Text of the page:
Now that His Honour Judge Abbas Mithani has joined Kingston Law School as a visiting professor, it is perhaps time to turn our thoughts towards questions of law reform within the context of directors’ disqualification. The disqualification of directors lies squarely within the parameters of relatively recent insolvency law modifications, most notably with sections 1 and 1A of the Insolvency Act 2000 (IA2000).
Historically, directors could only be disqualified from office after a full court hearing and the issuing of a disqualification order. A number of issues including, inter alia, an increase in the number of cases being bought before the court, and the rise in uncontested applications led to the decision in Re Carecraft Construction and Co Ltd  1 WLR 172. In the case Ferris, J. stated that where the Secretary for State and respondent director come to an agreement vis-à-vis the terms of the formal statement of facts and the length of the disqualification period, the court would not be obliged to engage in a full hearing ( 1 WLR 172 at page 183). In essence, the Carecraft procedure incorporated these pre-agreed terms into an order, albeit after formal sanctioning by the court (see: Secretary of State for Trade and Industry v. Rogers  2 BCLC 513; and Secretary of State for Trade and Industry v. Banarse  BCLC 653). The idea of a more administrative rather than judicial procedure for undisputed disqualifications was further augmented by the Practice Direction  1 All ER 442, before evolving into what is now know as directors’ undertakings, as introduced by the IA2000, s.6(1), (2) which inserted a new s.1A into the Company Directors Disqualification Act 1986 (CDDA86).
The IA2000 introduced directors’ undertakings as a real alternative to the court hearing and disqualification order. Court intervention was, prima facie, no longer necessary in uncontested cases, resulting in a more expeditious procedure, thereby achieving one of the procedure’s primary functions of public protection.
Directors’ disqualification orders are issued for a number of reasons. Directors can be made subject to an order following criminal proceedings or as a result of a civil investigation. In fact, the CDDA86 provides nine sections under which a director may be disqualified. These are:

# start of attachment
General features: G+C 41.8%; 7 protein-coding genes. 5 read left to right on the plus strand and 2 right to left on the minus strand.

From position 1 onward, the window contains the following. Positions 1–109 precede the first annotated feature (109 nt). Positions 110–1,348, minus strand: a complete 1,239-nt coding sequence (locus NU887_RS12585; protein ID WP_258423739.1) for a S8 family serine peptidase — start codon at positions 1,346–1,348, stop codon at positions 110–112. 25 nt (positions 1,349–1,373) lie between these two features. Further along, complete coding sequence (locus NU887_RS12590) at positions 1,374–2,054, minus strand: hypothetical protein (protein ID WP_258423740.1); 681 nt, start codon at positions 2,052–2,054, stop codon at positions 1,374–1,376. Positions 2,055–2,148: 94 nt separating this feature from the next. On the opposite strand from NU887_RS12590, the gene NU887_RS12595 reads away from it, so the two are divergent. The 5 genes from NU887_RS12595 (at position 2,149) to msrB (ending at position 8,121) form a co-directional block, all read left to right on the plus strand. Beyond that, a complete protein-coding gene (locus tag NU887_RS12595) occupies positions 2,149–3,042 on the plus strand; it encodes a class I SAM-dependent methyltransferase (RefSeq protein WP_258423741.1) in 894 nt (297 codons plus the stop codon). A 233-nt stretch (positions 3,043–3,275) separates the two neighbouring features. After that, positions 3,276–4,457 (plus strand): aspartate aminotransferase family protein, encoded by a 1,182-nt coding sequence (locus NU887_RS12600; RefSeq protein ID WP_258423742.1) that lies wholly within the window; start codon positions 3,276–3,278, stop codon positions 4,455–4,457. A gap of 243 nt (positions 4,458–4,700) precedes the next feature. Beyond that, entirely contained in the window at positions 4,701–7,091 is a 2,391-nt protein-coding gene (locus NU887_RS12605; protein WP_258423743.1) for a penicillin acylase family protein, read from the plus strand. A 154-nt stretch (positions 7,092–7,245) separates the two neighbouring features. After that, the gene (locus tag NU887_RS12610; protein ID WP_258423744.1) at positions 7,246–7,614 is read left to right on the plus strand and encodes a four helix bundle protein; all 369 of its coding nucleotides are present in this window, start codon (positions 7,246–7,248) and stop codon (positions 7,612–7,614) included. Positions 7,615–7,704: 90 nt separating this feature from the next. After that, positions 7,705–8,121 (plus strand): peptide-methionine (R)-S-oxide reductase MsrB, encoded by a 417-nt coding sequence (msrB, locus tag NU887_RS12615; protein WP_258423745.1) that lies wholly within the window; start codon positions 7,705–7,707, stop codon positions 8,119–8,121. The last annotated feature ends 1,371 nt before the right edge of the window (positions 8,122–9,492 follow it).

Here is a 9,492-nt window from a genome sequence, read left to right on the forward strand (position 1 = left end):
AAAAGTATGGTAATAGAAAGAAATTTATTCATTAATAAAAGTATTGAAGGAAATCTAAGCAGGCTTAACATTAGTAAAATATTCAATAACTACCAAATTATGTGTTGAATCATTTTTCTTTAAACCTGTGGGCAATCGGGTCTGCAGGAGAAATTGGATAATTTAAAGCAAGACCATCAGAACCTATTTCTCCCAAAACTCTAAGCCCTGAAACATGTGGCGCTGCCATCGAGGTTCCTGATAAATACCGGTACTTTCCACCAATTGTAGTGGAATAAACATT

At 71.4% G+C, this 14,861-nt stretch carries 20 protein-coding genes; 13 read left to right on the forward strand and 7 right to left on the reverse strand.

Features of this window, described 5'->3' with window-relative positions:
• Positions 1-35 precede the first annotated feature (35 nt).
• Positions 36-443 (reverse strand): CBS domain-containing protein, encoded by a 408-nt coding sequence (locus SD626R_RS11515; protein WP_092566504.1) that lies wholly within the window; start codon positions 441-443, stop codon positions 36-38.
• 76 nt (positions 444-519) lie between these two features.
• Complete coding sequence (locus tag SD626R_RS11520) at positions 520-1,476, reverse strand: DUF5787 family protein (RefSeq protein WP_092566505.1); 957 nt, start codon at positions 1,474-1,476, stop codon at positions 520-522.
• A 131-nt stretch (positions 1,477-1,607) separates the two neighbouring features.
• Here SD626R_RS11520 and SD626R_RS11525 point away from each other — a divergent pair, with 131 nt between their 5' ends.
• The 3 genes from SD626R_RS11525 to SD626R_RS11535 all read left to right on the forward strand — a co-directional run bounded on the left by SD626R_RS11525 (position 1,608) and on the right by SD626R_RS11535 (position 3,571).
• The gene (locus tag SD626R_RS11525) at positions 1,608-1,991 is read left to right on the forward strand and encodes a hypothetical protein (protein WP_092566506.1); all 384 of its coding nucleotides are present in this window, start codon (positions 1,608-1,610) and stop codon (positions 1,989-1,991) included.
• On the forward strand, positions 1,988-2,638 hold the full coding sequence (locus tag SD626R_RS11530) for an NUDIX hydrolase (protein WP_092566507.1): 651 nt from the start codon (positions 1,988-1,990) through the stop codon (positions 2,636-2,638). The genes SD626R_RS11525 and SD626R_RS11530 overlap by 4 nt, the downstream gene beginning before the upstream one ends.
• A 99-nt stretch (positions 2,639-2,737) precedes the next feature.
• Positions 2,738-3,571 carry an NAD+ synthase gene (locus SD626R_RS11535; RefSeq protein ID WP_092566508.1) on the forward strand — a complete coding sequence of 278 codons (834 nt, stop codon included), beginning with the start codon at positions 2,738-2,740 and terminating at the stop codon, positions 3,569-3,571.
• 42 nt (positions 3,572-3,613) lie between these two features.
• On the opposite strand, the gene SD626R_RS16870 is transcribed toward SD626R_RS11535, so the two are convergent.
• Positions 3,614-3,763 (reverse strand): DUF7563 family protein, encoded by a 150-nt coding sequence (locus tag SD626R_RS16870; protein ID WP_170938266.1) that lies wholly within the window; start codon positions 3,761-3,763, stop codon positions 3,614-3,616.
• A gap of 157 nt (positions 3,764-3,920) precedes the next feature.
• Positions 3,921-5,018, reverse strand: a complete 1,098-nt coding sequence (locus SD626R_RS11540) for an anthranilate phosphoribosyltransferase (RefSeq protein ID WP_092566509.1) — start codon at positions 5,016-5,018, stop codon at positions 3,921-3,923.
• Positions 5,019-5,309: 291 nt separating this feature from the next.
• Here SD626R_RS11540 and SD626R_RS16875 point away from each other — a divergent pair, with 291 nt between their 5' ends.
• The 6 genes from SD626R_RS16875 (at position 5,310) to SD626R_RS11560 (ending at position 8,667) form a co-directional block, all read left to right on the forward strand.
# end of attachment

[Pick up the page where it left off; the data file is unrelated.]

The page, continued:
- s.2 where a director has been convicted of an “indictable offence”;
- s.3 where a director is found guilty of “persistent breaches of companies legislation”;
- s.4 where a director is found guilty of fraud;
- s.5 where a director is convicted of an offence under the companies legislation;
- s.6 where a director is found to be unfit in relation to the management of an insolvent company;
- s.8 where a director is found to be unfit in relation to the management of the company after investigation;
- s.10 where a director has been declared in breach of section 213 or 214 of the Insolvency Act 1986 (IA86) for wrongful trading;
- s.11 where a director is an undischarged bankrupt;
- s.12, where a director has failed to pay a county court administration order.
It is interesting to note at this stage, that undertakings are still not available for all forms of disqualification procedure. Despite this, they have made a significant impact on the disqualification process since April 2001 when the amendments to the CDDA86 came into force due to the overwhelming majority of disqualification resulting out of section 6. As a result, it has become necessary in my view to critically review the procedures to establish if this new administrative power is a suitable replacement for judicial intervention.
In answering this central question, the following areas, inter alia, could be investigated:
- Should undertakings be available for all forms of disqualification?
- Has the introduction of undertakings actually reduced overall costs?
- Have court resources been saved through the use of undertakings?
- Have directors benefited from a faster, less onerous procedure?
- Should administrators have the power to exercise a traditionally judicial function?
- Should one body be allowed to exercise all three powers of investigator, prosecutor and judge?
- Is the test for unfitness the same administratively and judicially?
- Is there a danger of inappropriate negotiations in relation to disqualification periods in order to keep the case out of court?
- Are directors’ deterred from challenging undertakings for fear of incurring costs?
- Are undertakings the best procedure where there is a leave to act application?
- Does the lack of a statement of fact inhibit potential challenges?
- Has the new regime helped in the compliance with Human Rights legislation?
Judge Mithani and other senior colleagues will be critiquing the full funding bid proposal in due course. It would be interesting to hear the views of other learned commentators in this area such as Malcolm Davis-White QC and Professor Adrian Walters. Is an independent critical review of undertakings required?
Picture Credit: Muir Hunter Museum of Bankruptcy, KU (GP). 'Ears in a Jar.' From 1604 bankrupts would have their ears removed if they failed to tell the Commissioners in Bankruptcy the whereabouts of their assets.